In many respects, it means what your culture says it means.
In tribute to International Women’s Day on March 8, ABC has aired the critically acclaimed 2013 documentary ‘I AM A GIRL’ which follows the lives of several teenage girls on the brink of womanhood in countries around the world.
I AM A GIRL is remarkable because it shows the extent to which culture dictates our worldview.
In the film, Aziza from Afghanistan suffers stress and anxiety because she must study in secret to avoid being shot while Katie from Australia suffers stress and depression from the pressures of succeeding in her competitive, well-rounded education.
The six girls come from a spectrum of backgrounds, from the middle-class suburbs of Sydney, to the ‘Projects’ of New York, the slums of Cambodia as well as villages in Papua New Guinea, Cameroon and Afghanistan.
Whilst the film centres on the stories of girls and the realities of being a woman, what penetrates most clearly are the realities of being a person in different parts of the world, regardless of gender.
The young girl from Australia, Katie, is in her final year of high school in Sydney and facing all the pressures of a teenager in the bubble that is middle class urban Australia; completing school, getting into university and fitting in with peers and boyfriends. She suffers depression and talks about the difficulty of battling with this, her attempt on her life and her subsequent climb out of this hole.
The stark contrast is 16-year-old Kimsey’s story from Cambodia. Obligated to sell her virginity at 12 years of age and since working as a slave in Phnom Penh’s notorious sex industry, Kimsey is the sole supporter of her sick mother and young toddler. She was forced to give up her second child at 16 years, two days after giving birth alone on a dirt floor.
Kimsey leads a life of continual violence and desperation as she struggles to support her diabetes plagued mother, her two-year-old daughter and escape the torment of her male partner, who is seen countless times even on film being verbally abusive.
As I sat through these stories, the disparity in the girl’s experiences couldn’t be starker.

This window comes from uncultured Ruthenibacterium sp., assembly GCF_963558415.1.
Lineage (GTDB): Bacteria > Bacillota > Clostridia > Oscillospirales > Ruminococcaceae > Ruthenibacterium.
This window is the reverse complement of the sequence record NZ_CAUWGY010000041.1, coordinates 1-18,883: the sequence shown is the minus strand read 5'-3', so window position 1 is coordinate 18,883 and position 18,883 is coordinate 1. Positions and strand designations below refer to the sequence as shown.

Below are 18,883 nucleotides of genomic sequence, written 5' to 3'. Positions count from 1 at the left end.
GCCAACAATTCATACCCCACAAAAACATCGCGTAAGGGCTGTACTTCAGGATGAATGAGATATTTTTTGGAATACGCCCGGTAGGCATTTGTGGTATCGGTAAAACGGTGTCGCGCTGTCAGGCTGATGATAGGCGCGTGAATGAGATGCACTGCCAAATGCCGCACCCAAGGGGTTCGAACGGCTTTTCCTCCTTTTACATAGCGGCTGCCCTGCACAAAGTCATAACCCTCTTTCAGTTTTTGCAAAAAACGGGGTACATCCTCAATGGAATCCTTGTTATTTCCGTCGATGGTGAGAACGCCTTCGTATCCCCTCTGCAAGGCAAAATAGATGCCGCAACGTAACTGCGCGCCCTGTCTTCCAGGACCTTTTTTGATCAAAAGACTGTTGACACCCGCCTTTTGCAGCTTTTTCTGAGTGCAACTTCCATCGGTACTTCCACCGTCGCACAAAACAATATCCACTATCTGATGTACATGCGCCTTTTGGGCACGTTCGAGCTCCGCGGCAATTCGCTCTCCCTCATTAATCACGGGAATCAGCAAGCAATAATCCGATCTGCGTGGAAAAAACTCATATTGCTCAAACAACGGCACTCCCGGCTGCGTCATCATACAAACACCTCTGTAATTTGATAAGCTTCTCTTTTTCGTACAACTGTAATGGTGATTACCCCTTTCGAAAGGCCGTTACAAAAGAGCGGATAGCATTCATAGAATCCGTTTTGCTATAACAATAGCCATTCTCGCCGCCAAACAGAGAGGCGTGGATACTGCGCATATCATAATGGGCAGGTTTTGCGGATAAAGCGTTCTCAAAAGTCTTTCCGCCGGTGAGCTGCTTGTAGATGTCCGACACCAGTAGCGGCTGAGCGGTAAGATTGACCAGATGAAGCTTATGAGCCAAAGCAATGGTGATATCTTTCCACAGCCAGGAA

The first had everything to live for and wanted to take her life away.
The second had almost nothing to live for and wanted to survive no matter what.
It seemed a rather cruel irony.
I found myself asking if there is something in affluence that makes us forget the beauty, fragility and incredible gift of life?
Katie’s story shows incredible vulnerability and strength in her own right but it also highlights that comfort, health, a loving family and good education do not constitute happiness.
It became a rather uncomfortable comparison to be hearing about Katie’s problems one moment then in the next moment hearing Kimsey talk about being gang raped in a forest or Aziza from Afghanistan talk about the time her father was taken away by the Taliban and shot.
The intention of the filmmakers is to highlight the reality of being a girl or woman in today’s world who, collectively, are far more prone to experiencing violence, persecution, poverty or disease than the average male born into any one society.
What I took away from the film was the hard truth of our collective cultural amnesia; one that assumes wealth, comfort and access to education necessitates happiness.
Currently in Australia, 1 in 5 women and 1 in 8 men will experience depression at some stage in their lives. This is despite Australia having one of the highest standards of living and most generous political freedoms in the world.
Undoubtedly one of the most touching films I’ve seen in some time, I AM A GIRL is a reminder to be grateful for every moment of life that holds opportunity and freedom, for perhaps it is only when these are gone that their value is appreciated.
This is a film of humanity, suitable for men and women alike. More information is available at www.iamagirl.com.au